What Probate in North Dakota looks like?

North Dakota probate follows this general flow: contact the court, get appointed as personal representative, submit will if it exists, inventory and submit valuations of all relevant assets, have the court and beneficiaries approve it, and then distribute the assets to beneficiaries.

And as the executor or personal representative of an estate, you are also responsible for:

  • Filing a petition for probate to the probate court in the country of the deceased
  • Deciding if there are any probate assets
  • Managing and locating these assets
  • Valuing and appraising the estate's assets
  • Receiving payments and paying taxes on behalf of the estate
  • Setting up an estate checking account and EIN
  • Interpreting the will
  • Communicating and working with heirs/beneficiaries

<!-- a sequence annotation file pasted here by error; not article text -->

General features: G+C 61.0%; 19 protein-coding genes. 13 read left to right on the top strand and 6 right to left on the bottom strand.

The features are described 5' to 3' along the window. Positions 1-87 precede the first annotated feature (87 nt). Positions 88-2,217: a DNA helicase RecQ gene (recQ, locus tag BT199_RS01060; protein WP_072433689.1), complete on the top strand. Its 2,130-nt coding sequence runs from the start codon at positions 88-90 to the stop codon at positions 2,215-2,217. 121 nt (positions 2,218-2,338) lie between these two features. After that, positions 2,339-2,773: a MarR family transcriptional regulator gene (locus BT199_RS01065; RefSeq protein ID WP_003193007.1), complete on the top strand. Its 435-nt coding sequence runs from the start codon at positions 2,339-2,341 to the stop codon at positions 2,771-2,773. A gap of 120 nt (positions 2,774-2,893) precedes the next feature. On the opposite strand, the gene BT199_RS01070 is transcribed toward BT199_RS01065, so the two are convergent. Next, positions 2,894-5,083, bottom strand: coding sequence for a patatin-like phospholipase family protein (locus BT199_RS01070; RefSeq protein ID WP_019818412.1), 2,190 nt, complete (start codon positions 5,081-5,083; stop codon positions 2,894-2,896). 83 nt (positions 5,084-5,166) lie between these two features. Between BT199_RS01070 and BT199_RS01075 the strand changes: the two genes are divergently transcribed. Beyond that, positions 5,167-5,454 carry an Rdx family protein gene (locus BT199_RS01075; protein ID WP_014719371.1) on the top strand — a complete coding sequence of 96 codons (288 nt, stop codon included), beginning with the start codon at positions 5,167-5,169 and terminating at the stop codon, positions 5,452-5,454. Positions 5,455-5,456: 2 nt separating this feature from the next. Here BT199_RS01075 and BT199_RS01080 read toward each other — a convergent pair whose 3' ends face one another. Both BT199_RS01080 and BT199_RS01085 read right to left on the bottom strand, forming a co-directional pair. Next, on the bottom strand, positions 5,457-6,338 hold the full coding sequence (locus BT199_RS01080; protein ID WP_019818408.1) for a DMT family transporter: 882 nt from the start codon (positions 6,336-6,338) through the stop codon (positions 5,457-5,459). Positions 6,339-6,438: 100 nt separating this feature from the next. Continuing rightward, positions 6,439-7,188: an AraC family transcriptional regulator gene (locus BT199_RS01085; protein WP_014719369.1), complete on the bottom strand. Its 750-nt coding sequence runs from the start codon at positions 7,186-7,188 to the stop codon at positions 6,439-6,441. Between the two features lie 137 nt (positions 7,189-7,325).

• If there is no will, then distributing assets according to local law
  • Valuing and appraising the estate's assets
  • Officially notifying creditors
  • Following all legal deadlines
  • Paying funeral bills
  • Filing estate tax returns
  • Submitting death certificate
  • Submitting distribution receipts and officially closing the estate

There are even more tiny steps in between, but that's the gist.

Yes, probate can feel like a lot, but remember that the process is often spread out over a year and you're even entitled to be paid executor fees as a portion of the estate (the collective value of all qualifying assets).

And having to manage all of these little details is exactly why having tools that walk you through every single step and ensure you don't miss anything are so helpful.

They can help tremendously by:

  • Showing you every last thing you need to do when someone passes (that way you know when you're done).
  • Giving you an exact list of deadlines and timelines for your particular state and jurisdiction.
  • Highlighting other key details in local laws you should be aware of.
  • Keeping all of your related tasks in one spot on your phone.
  • Making sure you calculate the value of your assets correctly (miscalculation is a common and costly mistake).